Nancy: Don’t worry. I know what I’m doing. I know how to (14) cover my tracks.


1. Big Brother: some one in secret

2. cache: temporary computer memory

3. plug-in: a part of software

4. scare tactic: serious regulation

5. to mess around: to spend time doing silly things

6. to dig s.o’s own grave: to make trouble himself

7. pop-up: small window

8. in hot water: in trouble

9. to cover s.o’s track: to hide


I. Listen and fill in the blanks

The Asian Development Bank was created in nineteen sixty-six, two years after the African Development Bank. Today both of them are talking about needed reforms / to better serve their member countries. Last month we looked at the issues in Africa / where there is still widespread need / for development aid.

The situation is different for the Asia-Pacific area. The Asian Development Bank was created / to raise money from rich industrial nations / for loans to support economic growth. Now there are surpluses in Asia, and less and less need for those loans.

Rajat Nag is managing director general of the bank; we called him in Manila. He says / the bank is debating how to deal with the two faces of Asia. Economic growth in many countries has been great -- ten percent a year in China, for example. The bank's members have about two trillion dollars in savings / that could be invested. Yet more than six hundred million people in Asia / are still without clean water.

II. Listen and answer the questions

1. And Rajat Nag says / by the year twenty-twenty, almost two billion Asians / will still be living on less than two dollars a day.

2. The bank will continue to be supportive for those countries, he says.

3. Many of the reforms / that the bank is considering / come from a report / released in late March / by an independent committee.

4. Bank President Haruhiko Kuroda asked for a study looking ahead / to two thousand twenty.

5. Supachai Panitchpakdi, head of the United Nations Conference on Trade and Development, chaired the committee.

6. He discussed the report / during the bank's board of governors meeting last month / in Kyoto, Japan.

7. He urged the bank / to change with Asia's economic rise / but to continue its poverty reduction efforts / in poor countries.

III. Listen and dictate

1. Rajat Nag predicts that reforms will help connect local borrowers with local lenders.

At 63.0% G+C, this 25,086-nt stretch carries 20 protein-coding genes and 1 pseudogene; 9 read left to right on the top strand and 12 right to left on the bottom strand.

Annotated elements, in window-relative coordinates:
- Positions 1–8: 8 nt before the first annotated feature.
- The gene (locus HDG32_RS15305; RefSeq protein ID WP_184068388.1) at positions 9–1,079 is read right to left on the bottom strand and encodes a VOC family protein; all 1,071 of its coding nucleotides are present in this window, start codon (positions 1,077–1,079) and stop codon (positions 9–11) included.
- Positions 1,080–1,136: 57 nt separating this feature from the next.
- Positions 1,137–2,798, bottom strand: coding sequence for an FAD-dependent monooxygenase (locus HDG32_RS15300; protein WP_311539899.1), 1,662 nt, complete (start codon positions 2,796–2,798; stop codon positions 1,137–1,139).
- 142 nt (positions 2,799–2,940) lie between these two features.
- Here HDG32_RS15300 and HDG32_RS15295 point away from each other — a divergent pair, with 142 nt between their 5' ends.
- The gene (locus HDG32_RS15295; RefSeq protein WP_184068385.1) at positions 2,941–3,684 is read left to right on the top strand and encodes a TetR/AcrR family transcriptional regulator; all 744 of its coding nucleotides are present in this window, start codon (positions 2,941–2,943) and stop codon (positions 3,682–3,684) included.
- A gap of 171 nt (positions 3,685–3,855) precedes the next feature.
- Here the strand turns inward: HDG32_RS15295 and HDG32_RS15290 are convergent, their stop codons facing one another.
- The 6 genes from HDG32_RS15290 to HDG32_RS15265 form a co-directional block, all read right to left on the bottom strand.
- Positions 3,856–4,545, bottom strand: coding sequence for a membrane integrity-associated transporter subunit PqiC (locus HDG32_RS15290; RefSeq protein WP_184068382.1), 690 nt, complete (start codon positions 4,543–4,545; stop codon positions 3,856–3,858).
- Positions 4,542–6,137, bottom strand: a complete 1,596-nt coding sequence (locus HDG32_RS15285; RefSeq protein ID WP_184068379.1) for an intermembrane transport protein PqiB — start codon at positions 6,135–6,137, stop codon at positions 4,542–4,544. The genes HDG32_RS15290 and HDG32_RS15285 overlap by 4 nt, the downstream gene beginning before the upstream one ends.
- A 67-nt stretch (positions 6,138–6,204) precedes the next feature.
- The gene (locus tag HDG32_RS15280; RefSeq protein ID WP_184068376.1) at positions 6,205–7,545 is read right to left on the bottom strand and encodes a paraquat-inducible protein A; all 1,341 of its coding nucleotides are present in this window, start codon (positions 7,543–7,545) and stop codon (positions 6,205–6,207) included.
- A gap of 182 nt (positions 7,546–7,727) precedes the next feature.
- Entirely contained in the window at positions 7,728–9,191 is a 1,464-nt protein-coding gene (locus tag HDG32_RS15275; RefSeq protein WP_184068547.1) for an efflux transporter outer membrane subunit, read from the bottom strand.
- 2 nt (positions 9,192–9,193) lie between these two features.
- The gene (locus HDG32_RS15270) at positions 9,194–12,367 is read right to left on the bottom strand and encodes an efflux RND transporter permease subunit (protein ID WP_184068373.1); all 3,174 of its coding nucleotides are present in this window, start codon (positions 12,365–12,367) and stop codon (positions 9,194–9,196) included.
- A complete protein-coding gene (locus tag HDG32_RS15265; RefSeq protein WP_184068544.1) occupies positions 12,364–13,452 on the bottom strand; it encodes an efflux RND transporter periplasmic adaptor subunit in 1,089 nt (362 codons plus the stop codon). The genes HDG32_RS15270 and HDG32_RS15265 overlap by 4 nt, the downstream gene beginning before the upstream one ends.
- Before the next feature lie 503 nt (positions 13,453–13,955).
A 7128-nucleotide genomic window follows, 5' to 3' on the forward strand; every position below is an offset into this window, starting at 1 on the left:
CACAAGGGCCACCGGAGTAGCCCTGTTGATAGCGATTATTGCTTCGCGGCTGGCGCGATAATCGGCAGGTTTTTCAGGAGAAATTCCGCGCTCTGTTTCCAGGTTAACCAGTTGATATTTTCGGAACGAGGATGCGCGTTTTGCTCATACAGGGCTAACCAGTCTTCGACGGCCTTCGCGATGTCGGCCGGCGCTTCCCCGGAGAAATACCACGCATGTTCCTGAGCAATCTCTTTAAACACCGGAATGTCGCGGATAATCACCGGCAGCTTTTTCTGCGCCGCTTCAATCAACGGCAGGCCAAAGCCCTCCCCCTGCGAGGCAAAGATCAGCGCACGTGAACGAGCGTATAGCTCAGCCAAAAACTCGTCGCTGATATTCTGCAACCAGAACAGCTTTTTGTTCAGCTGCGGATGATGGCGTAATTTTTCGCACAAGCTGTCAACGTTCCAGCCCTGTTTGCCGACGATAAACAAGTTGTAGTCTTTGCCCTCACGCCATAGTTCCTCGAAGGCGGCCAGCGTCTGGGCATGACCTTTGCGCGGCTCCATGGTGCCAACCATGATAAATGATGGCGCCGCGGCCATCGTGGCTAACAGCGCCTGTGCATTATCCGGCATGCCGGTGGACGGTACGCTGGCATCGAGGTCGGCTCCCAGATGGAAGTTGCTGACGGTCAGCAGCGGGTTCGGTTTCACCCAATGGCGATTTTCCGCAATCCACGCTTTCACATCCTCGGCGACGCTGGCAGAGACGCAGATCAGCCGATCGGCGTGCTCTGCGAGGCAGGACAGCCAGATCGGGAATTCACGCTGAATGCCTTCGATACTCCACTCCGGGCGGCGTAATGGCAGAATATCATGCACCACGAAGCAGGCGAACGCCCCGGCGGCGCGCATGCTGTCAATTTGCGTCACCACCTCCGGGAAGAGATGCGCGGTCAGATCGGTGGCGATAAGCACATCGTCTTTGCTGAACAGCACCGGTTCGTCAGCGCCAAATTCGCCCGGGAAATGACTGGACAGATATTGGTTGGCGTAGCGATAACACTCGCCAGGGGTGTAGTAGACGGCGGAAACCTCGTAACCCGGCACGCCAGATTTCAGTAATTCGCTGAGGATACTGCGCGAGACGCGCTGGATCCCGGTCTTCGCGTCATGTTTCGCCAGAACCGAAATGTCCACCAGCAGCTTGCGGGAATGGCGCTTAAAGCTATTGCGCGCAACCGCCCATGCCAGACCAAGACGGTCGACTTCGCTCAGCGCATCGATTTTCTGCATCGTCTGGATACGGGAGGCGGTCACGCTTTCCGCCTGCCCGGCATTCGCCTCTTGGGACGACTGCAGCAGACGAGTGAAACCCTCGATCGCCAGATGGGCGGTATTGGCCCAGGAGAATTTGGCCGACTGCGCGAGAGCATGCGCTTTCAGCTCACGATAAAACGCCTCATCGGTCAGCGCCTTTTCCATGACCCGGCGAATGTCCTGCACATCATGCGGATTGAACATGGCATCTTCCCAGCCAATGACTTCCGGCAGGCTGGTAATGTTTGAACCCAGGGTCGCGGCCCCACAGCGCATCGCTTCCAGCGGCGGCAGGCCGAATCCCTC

2. Like other international lenders, the Asian Development Bank may also become more of a knowledge bank for technical aid.

3. Mister Nag says the bank will be a partner and not a competitor of other development banks.

4. The proposed reforms will be examined over the next eight to ten months.

5. Rajat Nag says a final plan might be presented and approved at next year's Asian Development Bank meeting in Madrid, Spain.


Order clerk: Hello, Torino’s Restaurant.

Nancy: Hello, I’d like (1) to place a delivery order.

Order clerk: Can I have your address and the (2) major cross streets, please?

Nancy: It’s 1212 Main Street, and the nearest cross streets are Speedway and Highland.

Order clerk: Okay, it looks like you’re in our (3) delivery area. What would you like to order?

Nancy: I’d like (4) an order of spaghetti. Does that come (5) with any sides?

Order clerk: You have(6) a choice of soup or salad.

Nancy: I’ll have the salad.

Order clerk: Is that all? We have a (7) $15 minimum for delivery orders.

Nancy: In that case, I’ll also take an appetizer (8) sampler plate.

Order clerk: Okay, that’s one order of spaghetti and an appetizer sampler plate. You’re still $3 short. Would you like a (9) drink or some dessert?

Nancy: I’ll take an iced tea.

Order clerk: All right, but you’re still a dollar short.

Nancy: What can I get for a dollar?

Order clerk: There’s nothing on the menu for a dollar, ma’am.

Nancy: And you won’t deliver my $14 order?

Order clerk: That’s (10) our policy, ma’am.

Nancy: All right, you win. Give me an order of bread. (11) How long will that take?

Order clerk: You should get your food in about an hour.

Nancy: An hour?!?

Order clerk: Yes, ma’am. You’ve ordered a lot of food and it (12) takes time for us to prepare it.


I. Listen and fill in the blanks

No one likes to make mistakes. But a new study says / organizations / (1) learn more from their failures / than their successes, and (2) keep that knowledge longer.

One of the researchers was Vinit Desai, an (3) assistant professor at the University of Colorado Denver Business School. He worked with Peter Madsen / from the Marriott School of Management at Brigham Young University in Utah.

They did not find much (4) long-term "organizational learning" / from success. It is possible, they say. But Professor Desai says / they found that (5) knowledge gained from failure / lasts for years.